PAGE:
Need for Speed is not about logic, or fully fleshed-out characters, or a well thought-out narrative with dozens of subplots, it’s about fast cars and stunts. All of the races in the film are watchable, but rarely produce any thrills. It all feels like it’s been done before, and better. Each race relies on long aerial shots, occasionally giving a close up of a driver concentrating on the road, or a view from the windscreen, using a shaky, juddering camera. There are some imaginative, wince-inducing crashes to get the pulse racing, but these are few-and-far-between. Considering cars driving at ridiculous speeds is the reason why people will go to see Need for Speed, these scenes are run-of-the-mill, unexceptional stuff. The film even has the nerve to show clips from the classic car chase in Steve McQueen’s Bullitt, but is nowhere near as inventive.
Need for Speed is a harmless enough two hours, but it’s a mess; an average entry in the car chase sub-genre rather than one of the best. If you’re after a great car chase film, The Cannonball Run or the Michael Caine original of The Italian Job are the very top-drawer. Alternatively, you could always play EA’s video games.
2 out of 5
Tuesday, 1 April 2014
Marvel Studios' latest movie and sequel to their 2011 Captain America: The First Avenger. The first film set the scene with Steve Rogers changed into a super soldier by a genetic experiment during World War Two, then he ends up frozen in time to wake in 2012 and become a member of the Avengers.
Jump to 2014 and Captain is struggling to find his place in the modern world while working for Nick Fury ( Samuel L Jackson) and the government agency SHIELD. The Winter Soldier is a assassin who appears to try and kill Nick Fury – call to action Captain America along with fellow Avenger The Black Widow (Scarlett Johansson) to stop this deadly new foe.
The film is a 1970s political conspiracy film in disguise – the film feels like a mix between James Bond and All The Presidents Men. What the Directors, the Russo Brothers, have done is cleverly work on a very complex intriguing plot which without giving too much away – deals with a conspiracy within SHIELD itself.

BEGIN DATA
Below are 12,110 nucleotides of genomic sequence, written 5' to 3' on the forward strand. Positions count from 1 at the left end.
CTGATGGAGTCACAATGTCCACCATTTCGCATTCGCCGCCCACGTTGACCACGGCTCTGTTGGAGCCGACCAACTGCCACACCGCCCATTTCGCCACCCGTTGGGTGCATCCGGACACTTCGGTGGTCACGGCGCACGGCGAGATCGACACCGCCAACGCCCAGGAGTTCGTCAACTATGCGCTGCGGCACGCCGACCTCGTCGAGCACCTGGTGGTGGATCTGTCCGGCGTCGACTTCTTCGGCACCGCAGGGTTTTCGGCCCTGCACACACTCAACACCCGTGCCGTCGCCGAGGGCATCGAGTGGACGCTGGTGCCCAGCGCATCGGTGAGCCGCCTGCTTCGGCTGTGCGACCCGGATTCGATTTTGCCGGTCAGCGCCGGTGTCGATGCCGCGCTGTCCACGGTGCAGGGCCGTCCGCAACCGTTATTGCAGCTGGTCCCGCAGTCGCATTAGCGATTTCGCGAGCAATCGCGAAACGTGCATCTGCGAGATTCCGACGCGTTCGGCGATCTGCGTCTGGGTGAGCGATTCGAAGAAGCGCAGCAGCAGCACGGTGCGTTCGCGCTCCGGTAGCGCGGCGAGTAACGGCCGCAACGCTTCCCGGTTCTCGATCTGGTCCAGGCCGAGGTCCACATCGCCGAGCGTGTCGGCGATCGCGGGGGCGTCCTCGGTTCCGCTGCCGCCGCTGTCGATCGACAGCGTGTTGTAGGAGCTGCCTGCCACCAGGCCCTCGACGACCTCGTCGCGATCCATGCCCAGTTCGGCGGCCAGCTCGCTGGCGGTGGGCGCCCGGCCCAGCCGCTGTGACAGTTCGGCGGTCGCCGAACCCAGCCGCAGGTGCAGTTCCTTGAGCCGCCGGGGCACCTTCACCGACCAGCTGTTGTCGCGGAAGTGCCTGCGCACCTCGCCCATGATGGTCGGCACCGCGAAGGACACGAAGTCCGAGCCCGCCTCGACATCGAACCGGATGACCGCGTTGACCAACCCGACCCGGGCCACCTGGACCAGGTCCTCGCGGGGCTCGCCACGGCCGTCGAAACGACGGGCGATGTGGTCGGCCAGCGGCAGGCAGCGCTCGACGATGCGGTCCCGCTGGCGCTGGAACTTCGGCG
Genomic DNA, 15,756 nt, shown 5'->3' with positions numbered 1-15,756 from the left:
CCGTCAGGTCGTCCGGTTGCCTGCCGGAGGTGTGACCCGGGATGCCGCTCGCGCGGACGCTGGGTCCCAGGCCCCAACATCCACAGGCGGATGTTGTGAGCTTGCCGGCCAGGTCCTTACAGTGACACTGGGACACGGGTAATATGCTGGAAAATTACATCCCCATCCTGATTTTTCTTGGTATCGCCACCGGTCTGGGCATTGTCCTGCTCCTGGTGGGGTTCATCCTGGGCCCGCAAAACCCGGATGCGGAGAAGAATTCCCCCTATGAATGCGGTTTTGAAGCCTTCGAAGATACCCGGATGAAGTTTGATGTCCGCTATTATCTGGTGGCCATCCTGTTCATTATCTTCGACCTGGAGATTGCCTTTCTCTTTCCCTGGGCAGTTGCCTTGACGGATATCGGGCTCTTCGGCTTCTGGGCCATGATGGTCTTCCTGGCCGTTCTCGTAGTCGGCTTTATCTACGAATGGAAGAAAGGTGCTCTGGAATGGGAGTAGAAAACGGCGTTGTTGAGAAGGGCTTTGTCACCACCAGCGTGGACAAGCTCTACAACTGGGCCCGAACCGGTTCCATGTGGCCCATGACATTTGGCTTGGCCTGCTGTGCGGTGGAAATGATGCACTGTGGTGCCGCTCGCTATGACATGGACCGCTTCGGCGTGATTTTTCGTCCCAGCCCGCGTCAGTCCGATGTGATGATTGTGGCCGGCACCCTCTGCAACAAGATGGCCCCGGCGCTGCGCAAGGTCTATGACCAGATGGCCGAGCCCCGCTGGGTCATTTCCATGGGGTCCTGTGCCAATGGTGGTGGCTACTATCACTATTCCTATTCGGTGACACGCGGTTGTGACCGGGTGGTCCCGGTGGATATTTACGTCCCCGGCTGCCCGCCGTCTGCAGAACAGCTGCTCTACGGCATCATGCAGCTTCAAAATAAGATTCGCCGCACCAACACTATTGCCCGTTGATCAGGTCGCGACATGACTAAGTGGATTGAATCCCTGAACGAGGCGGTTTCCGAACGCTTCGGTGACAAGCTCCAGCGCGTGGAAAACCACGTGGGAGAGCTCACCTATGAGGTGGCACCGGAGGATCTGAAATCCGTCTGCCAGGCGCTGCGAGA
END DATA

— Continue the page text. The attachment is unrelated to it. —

What could of easily been a by the numbers fan action-athon follow up, basically joining the dots between action set pieces and one liners. Thankfully what you have her is a solid Comic Book movie, which relies on a strong plot, excellently played out character development – not just the lead role too.
Chris Evans here is given a meaty bit a character to own – Rogers here has come to terms with what he has lost and where he is. He is a soldier however who is at a point in his life where he doesn’t know who he’s fighting for any more, he’s a man who is lost to what cause he stands for. Evans is solid in this film and owns the screen when he is on it, in Avengers I thought of him as a weak link in the Marvel armour, but in this film he has shown that Captain America has a place in modern story telling.
The supporting cast are as expect superb – in brief. Samuel L Jackson as ever gives a dominating performance as the mighty Nick Fury, Scarlett Johansson has very well written Black Widow here. Unlike when she was introduced in Iron Man 2 – where she was merelypretty fodder for the teenage boys. Here the character is seen venerable, witty and extremely strong woman. Hands down the best supporting actor in this film is the steely Robert Redford – who just by being in this genre fair brings kudos to the film and he as you would expect every time he’s on screen ups all the game around him.
This film in my opinion is the best Marvel Studio film to date – its complex, twists and turns will keep you entertained without the action scenes. Mind you the action scenes here are grounded in a reality and add real jeopardy too the film like no other Marvel Studio film. If you loved the Avengers then this is for you and if you’ve never seen any of the Marvel films this is the film to watch to convert you into seeing that the Marvel Movie Universe has grown up.
5 out of 5 - Rhys